This very long, extraordinary Boys Day Banner exhibits the elements of an exciting legend from Japanese History. This marvelously hand painted design displays the legend of Jingo Kogo, who, on the death of her husband (A.D. 200), concealed that fact and took command herself of the expeditionary force that went to conquer Korea. Having planted her standard at the gate of the King’s palace, and extracted her concessions, she returned to Japan where almost immediately on her arrival her child was born. She then assumed the Regency, which passed in peace. She is credited with many beneficial reforms as well as sending the first ambassadors to China. She died at the age of 100 in A.D. 269. She is usually represented as a female warrior: bare headed, but for a band around her head. She was generally attended by her aged Counselor, who is shown here holding her infant son.
No two Boys Day Banners are exactly alike, as each Banner was a hand painted gift from the maternal grandparents, who commissioned the design of the Banner from the artist, to their grandson who aspired to the manly characteristics portrayed by his Japanese ancestors. Heirloom banners are one of a kind. The Banners were painted entirely by hand and never dip-dyed. These enormous Banners exhibit dazzling colors that were created by brushing pigments or “Ganryo”, usually in a soybean-liquid binder, onto the surface of the fabric in a manner similar to Yuzen: the design is outlined in rice paste with a cylinder and then filled in with the desired pigment color.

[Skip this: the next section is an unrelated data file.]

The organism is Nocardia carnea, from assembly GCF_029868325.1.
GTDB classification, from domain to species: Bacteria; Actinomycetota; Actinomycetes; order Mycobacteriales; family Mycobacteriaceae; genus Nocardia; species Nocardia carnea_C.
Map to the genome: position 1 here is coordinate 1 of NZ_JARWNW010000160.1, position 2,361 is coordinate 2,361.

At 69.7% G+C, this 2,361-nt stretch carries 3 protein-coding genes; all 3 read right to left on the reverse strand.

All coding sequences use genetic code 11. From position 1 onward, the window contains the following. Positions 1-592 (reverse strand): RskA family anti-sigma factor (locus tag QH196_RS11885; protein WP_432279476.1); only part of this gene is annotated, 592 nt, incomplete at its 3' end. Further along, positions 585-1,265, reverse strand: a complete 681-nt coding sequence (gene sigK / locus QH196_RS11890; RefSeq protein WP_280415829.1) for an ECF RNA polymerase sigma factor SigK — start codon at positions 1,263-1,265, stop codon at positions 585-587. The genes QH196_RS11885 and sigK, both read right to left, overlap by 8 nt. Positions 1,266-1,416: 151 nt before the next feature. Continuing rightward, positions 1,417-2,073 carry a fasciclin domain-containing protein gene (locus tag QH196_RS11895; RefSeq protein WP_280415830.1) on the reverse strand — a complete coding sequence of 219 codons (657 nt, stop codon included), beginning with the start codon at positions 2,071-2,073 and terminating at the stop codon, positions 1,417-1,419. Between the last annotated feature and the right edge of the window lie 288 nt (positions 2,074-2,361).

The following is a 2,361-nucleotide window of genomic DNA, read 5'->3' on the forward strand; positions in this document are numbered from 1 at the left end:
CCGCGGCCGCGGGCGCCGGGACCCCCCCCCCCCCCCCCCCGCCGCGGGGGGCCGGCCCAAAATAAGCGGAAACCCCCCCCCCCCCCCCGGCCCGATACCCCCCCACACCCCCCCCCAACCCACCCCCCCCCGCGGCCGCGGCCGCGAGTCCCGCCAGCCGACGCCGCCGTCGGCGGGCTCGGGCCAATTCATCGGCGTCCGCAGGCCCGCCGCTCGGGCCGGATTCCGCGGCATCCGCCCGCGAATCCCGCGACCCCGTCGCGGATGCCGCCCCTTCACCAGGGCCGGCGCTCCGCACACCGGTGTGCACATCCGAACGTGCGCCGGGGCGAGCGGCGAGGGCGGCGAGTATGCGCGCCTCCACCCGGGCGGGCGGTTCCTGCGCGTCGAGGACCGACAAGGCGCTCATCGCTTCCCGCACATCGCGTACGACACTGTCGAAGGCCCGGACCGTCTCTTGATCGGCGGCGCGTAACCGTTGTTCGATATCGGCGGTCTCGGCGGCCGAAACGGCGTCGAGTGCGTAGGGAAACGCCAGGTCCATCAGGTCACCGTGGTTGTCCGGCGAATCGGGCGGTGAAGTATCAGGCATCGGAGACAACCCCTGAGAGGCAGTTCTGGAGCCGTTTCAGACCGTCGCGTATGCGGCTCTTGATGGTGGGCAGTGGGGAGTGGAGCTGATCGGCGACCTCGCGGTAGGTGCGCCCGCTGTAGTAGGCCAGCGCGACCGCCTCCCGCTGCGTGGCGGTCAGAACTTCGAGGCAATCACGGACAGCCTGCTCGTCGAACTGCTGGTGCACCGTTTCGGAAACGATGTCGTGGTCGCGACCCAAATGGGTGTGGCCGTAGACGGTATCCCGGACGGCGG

This is an important historic piece of Japanese History in the form of a Boys Day Banner commemorating one of Japan’s most famous legends.
A Certificate of Authenticity is included.
TTAC will personally pack and ship via UPS at company expense within the continental United States.